Portable decorative ethanol burners have been banned from sale in Victoria, with recent serious injuries reported throughout Australia raising concerns about their safety.
The Victorian Government has approved a 60-day interim ban on the sale of these products pending further assessment by Consumer Affairs Victoria, the Australian Competition and Consumer Commission, and other consumer agencies nationally.
The interim ban comes into effect from Wednesday 21 December 2016.
Victorians who have banned ethanol-fuelled burners in their home are being advised to cease their use immediately.
Consumer Affairs Victoria Director Simon Cohen said 113 injuries and 115 fire incidents relating to the burners have been reported throughout Australia since 2010.
“Consumer Affairs Victoria has promoted educational material warning of the dangers of these products and providing owners with advice regarding their use. We now believe the number of injuries caused justifies a product safety ban,” Mr Cohen said.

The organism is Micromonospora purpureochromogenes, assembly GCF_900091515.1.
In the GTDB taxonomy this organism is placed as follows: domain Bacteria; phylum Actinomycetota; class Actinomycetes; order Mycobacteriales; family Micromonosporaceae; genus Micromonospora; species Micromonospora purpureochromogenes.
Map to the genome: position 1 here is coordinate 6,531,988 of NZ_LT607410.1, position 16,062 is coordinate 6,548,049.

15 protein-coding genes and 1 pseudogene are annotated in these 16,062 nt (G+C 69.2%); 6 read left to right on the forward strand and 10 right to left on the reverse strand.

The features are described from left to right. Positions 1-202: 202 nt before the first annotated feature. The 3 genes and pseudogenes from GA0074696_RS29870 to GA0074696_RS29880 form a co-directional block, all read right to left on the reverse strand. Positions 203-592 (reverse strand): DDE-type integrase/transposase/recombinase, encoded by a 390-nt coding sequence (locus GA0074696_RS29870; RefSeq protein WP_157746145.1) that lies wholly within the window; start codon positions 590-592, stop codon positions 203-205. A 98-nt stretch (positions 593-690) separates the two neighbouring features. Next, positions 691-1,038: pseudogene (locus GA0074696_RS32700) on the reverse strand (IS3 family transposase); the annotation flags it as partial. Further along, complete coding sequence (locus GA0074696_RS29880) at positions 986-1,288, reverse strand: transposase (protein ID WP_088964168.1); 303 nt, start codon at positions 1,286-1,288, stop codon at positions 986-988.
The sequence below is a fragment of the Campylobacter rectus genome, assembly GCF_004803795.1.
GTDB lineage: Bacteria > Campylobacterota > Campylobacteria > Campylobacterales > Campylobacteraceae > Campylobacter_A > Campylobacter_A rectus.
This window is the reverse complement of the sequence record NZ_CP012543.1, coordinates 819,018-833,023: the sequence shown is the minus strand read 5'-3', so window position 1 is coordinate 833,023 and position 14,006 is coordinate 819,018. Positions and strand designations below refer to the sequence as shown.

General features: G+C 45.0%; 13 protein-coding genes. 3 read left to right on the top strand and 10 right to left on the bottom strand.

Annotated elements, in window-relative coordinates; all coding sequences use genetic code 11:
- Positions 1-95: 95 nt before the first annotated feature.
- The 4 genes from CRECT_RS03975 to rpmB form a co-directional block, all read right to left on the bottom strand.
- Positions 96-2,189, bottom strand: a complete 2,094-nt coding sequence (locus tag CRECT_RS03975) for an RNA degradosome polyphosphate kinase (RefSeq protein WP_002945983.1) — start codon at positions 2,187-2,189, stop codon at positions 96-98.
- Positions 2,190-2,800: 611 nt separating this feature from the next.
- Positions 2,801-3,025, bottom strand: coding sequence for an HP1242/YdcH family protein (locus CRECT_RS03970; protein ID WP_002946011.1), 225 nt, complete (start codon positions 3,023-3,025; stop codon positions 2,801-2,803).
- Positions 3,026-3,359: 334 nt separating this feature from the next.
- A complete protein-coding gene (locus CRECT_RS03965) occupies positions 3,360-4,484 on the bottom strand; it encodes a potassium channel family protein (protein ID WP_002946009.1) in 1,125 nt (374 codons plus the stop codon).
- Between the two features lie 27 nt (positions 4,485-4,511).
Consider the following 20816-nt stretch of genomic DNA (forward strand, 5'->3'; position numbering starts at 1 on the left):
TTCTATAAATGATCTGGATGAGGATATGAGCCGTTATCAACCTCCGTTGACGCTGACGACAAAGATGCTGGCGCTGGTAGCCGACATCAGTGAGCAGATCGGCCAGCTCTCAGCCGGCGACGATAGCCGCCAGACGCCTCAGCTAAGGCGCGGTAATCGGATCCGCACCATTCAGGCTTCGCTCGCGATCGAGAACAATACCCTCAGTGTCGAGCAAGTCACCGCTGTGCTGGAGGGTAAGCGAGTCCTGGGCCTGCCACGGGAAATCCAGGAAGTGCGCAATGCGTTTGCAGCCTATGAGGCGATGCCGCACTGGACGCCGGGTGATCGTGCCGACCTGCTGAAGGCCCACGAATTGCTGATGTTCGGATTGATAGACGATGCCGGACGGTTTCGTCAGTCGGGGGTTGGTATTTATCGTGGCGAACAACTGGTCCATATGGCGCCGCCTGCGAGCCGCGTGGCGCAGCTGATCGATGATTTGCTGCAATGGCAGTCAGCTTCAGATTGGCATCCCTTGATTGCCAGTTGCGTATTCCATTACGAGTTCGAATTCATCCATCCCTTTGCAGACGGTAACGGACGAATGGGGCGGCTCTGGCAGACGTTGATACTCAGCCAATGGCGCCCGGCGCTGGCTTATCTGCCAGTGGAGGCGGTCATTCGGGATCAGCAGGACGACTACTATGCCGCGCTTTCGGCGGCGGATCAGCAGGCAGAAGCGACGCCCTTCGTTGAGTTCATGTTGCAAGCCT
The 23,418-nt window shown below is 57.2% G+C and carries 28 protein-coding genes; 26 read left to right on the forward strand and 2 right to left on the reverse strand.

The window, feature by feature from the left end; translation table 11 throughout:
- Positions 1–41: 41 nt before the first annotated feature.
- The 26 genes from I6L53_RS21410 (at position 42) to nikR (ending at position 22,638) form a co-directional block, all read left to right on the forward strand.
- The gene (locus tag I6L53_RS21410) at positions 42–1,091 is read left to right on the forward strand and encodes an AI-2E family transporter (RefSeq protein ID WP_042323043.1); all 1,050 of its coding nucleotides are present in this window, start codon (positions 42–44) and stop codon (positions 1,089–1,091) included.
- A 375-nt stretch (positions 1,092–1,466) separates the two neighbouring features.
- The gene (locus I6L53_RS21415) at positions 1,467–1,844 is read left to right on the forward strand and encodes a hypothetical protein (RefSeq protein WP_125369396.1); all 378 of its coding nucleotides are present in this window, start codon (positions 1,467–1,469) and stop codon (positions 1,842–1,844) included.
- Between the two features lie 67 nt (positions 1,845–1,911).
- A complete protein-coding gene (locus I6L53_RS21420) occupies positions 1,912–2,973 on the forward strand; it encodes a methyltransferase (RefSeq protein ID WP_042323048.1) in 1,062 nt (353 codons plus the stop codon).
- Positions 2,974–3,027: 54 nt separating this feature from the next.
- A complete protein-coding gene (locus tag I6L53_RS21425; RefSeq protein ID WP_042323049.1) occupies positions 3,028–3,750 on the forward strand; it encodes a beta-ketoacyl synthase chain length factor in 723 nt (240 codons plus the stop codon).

The interim ban now means that retailers and online traders based in Victoria must take the banned products off their shelves, delete them from online catalogues and cease sales immediately.
The maximum fines for selling banned products are $220,000 for individuals and $1.1 million for corporations.
After further investigations are complete, consumers will be advised if they can return the product for a full refund. Stores may require proof of purchase such as a receipt or bank statement.
The interim ban does not apply to ethanol fireplaces that are installed in a fixed position, those products with a power output of more than 4.5 kW and those used in the heating or warming of food.
Download the interim ban notice: